Getting out and about can be one of the most important issues facing those with physical disabilities. Access to suitable, accessible transport and mobility support can make your role as a carer more manageable. 

Getting out and visiting attractions is good for your wellbeing and also benefits the person you care for. But if you care for someone who is physically disabled it can be difficult because some local activities and locations aren't accessible to disabled people, particularly in the hilly Peak District. 

Local charity Accessible Derbyshire aim to improve the lives of disabled people and their carers by helping them find accessible leisure and tourism activities in the area. Their website provides details of accessible days out, scenic drives and picnic spots and they also have information about local holiday lets that are accessible to disabled people

Changing Places are accessible toilets for disabled people with facilities such as changing benches and hoists. They are available all over the UK

Getting active

Derbyshire Sport works with a whole host of partners to ensure an inclusive approach is taken to physical activity and sport across the county. The Active and Inclusive section of their website has details of clubs, events and activities for disabled people and their carers including wheelchair basketball and inclusive training. 

Derbyshire Coalition for Inclusive Living 

Disability Derbyshire Coalition for Inclusive Living (DCIL) provides services including peer counselling and Direct Payments support for disabled people and their families. They also offer wellbeing support groups for people going through depression or anxiety. You can find details of the groups in the Carers Directory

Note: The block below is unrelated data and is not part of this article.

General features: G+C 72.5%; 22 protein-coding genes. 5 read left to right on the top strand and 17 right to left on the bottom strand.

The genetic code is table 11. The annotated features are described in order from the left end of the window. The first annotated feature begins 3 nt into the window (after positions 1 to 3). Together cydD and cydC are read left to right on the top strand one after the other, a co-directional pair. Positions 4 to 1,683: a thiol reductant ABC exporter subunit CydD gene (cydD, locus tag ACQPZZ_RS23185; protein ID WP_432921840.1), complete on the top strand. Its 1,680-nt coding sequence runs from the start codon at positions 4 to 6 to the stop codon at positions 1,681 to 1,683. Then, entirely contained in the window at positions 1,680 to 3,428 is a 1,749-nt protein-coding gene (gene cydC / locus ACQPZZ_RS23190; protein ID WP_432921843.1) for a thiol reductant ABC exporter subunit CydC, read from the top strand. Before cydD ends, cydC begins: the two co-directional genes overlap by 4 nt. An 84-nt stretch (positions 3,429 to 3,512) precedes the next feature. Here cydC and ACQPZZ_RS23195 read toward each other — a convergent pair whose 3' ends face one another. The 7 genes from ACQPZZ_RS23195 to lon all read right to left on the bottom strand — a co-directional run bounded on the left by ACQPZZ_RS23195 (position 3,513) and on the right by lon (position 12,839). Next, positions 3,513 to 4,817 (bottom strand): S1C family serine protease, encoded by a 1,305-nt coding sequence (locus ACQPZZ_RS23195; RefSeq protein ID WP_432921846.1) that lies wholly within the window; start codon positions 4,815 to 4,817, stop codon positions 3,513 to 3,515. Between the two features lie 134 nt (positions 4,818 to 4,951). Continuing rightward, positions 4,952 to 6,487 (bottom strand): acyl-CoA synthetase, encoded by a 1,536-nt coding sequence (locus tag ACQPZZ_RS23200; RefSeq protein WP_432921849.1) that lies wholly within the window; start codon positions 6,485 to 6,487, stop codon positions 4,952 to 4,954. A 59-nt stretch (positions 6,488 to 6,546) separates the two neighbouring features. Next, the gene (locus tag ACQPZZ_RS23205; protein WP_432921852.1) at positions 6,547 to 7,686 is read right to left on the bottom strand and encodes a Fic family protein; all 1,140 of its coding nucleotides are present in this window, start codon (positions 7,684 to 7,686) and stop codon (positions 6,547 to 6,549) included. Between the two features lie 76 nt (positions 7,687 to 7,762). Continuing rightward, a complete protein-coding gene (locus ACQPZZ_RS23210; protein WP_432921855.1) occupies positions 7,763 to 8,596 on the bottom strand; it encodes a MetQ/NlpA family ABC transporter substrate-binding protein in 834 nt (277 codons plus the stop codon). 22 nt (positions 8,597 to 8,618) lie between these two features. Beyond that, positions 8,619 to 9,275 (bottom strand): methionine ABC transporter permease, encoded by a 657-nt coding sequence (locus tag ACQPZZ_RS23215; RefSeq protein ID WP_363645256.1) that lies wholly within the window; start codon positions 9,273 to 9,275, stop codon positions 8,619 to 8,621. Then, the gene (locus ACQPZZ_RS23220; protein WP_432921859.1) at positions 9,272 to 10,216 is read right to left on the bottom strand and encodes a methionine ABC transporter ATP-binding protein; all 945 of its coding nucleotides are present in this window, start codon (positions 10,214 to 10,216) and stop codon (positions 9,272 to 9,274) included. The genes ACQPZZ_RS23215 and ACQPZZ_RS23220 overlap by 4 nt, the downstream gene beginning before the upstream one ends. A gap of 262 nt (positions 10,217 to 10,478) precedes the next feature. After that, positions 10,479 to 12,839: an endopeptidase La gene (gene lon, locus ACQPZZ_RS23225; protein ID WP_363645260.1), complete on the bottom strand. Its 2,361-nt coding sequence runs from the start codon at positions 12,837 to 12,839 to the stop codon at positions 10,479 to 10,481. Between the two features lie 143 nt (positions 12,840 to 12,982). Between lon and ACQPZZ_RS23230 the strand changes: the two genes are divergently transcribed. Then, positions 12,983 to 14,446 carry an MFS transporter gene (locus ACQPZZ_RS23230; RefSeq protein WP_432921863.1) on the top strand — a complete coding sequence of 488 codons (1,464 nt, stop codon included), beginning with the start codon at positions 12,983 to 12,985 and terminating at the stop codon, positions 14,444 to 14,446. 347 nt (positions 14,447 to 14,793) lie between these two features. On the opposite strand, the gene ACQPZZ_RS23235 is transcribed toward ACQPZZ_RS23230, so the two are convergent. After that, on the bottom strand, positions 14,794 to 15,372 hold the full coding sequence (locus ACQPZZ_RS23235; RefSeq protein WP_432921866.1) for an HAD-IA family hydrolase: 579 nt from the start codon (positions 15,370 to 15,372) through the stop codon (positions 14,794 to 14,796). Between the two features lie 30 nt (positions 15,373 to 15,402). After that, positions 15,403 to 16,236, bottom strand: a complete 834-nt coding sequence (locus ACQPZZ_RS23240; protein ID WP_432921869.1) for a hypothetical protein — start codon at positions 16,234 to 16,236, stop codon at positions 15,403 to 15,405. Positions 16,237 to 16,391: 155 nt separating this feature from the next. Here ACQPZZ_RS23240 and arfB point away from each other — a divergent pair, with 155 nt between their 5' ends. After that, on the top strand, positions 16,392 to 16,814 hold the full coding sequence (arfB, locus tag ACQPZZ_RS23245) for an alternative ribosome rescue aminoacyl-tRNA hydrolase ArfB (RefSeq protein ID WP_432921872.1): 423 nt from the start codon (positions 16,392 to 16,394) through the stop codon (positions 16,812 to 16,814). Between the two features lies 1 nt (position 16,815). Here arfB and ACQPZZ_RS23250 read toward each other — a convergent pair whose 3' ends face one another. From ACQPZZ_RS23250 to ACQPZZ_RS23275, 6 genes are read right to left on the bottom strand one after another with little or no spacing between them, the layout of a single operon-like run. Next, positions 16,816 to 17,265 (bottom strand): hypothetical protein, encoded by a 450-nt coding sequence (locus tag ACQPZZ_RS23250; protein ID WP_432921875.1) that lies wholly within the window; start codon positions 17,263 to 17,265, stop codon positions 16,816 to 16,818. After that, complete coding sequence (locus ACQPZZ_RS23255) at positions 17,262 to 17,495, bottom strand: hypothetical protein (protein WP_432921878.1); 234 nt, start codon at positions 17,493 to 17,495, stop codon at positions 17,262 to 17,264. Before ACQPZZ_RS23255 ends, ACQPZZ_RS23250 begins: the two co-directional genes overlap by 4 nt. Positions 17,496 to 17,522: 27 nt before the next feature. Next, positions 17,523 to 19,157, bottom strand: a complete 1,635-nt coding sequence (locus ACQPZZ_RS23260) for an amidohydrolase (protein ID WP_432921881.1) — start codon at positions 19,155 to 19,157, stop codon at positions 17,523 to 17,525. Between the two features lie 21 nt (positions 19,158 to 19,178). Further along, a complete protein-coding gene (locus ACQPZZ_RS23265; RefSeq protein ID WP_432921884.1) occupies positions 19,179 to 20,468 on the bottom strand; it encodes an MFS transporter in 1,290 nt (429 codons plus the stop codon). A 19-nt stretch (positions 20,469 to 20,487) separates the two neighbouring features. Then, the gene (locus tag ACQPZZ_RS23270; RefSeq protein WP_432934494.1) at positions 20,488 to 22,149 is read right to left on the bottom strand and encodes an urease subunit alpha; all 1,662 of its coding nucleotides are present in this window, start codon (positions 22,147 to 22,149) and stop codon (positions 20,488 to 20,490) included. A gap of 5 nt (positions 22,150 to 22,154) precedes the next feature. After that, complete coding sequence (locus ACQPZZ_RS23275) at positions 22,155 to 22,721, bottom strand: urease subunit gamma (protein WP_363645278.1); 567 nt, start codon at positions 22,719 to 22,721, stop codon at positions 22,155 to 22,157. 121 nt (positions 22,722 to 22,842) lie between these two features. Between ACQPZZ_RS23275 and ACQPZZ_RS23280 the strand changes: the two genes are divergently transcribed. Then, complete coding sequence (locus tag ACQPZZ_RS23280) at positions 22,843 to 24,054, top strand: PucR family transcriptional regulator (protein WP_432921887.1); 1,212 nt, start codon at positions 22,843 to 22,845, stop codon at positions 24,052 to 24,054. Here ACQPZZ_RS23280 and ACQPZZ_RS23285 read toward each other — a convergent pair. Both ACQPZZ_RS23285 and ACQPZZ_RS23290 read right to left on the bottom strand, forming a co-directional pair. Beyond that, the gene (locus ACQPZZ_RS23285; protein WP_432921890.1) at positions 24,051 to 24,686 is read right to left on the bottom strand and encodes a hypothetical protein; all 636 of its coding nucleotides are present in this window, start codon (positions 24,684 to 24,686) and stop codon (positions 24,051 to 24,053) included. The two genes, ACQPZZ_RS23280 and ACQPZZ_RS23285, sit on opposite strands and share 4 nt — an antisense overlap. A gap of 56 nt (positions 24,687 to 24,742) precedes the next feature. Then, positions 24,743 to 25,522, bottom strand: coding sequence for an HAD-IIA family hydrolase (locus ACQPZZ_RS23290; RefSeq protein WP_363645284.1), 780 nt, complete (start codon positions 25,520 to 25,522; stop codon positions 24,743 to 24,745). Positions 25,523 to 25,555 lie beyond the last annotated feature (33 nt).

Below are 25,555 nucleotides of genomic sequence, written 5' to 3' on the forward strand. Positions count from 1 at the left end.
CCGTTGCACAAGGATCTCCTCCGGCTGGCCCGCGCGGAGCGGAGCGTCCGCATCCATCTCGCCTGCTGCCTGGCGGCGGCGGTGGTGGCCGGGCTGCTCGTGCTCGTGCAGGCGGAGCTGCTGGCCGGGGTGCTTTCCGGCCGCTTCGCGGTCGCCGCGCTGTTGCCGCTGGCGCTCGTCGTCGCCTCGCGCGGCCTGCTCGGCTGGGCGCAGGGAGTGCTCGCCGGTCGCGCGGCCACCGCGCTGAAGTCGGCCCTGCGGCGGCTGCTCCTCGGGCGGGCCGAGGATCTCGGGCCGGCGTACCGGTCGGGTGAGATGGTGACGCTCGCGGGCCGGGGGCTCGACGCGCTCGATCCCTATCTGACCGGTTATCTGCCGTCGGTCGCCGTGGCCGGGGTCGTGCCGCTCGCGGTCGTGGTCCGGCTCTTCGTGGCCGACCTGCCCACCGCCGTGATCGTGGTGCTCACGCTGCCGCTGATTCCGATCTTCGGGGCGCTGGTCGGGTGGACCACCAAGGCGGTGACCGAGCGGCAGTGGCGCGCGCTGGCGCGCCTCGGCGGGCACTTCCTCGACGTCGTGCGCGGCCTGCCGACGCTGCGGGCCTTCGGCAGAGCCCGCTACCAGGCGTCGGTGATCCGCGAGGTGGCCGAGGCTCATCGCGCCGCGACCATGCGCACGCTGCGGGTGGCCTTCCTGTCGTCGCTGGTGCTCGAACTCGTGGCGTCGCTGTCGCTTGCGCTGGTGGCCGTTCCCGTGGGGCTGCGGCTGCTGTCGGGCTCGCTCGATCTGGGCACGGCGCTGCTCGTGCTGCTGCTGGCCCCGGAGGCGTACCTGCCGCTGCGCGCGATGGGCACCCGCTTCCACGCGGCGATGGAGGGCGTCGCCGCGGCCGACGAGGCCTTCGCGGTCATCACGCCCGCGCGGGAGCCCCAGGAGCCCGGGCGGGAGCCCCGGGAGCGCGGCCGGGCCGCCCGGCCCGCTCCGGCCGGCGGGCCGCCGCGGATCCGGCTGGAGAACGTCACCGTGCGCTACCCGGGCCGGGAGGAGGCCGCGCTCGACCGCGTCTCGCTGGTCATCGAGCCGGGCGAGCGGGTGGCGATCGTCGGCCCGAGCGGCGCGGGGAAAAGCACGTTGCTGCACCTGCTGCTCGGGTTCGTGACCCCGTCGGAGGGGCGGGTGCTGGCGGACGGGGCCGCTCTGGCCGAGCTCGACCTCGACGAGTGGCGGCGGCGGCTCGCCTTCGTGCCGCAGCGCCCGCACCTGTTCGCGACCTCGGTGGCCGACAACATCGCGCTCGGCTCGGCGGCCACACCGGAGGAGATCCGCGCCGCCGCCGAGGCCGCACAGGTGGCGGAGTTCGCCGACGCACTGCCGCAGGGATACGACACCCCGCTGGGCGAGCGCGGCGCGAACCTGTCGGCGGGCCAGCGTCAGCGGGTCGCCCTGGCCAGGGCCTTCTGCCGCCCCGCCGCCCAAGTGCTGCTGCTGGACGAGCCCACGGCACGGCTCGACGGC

Leonard Cheshire

Leonard Cheshire support many disabled people in Derbyshire and the rest of the UK to have the freedom to live their lives the way they choose offering a range of care and support services. Their expertise includes:

  • Accommodation services – including supported living, registered care homes and specialist acquired brain injury rehabilitation services.
  • Personalised care and support services, including registered care in people’s own homes.
  • Social, education and leisure services – including day support, community outreach services, respite support and accessible holidays.

Respite groups

Leonard Cheshire also run activity groups for people with disabilities. The person you care for will be allocated a key worker to support them while they are at the group so you can get a break for a few hours.

Staff at the groups will be happy to support you with any issues or questions you may have and, if they can't help, will point you in the direction of someone who can. The service is split into north and south:

North Derbyshire Community Support Service - contact Kay and team on tel: 01246 268454

South Derbyshire Community Support Service - contact Liz and team on tel: 01773 521427.

Other helpful websites

This information was last updated on 10/04/2017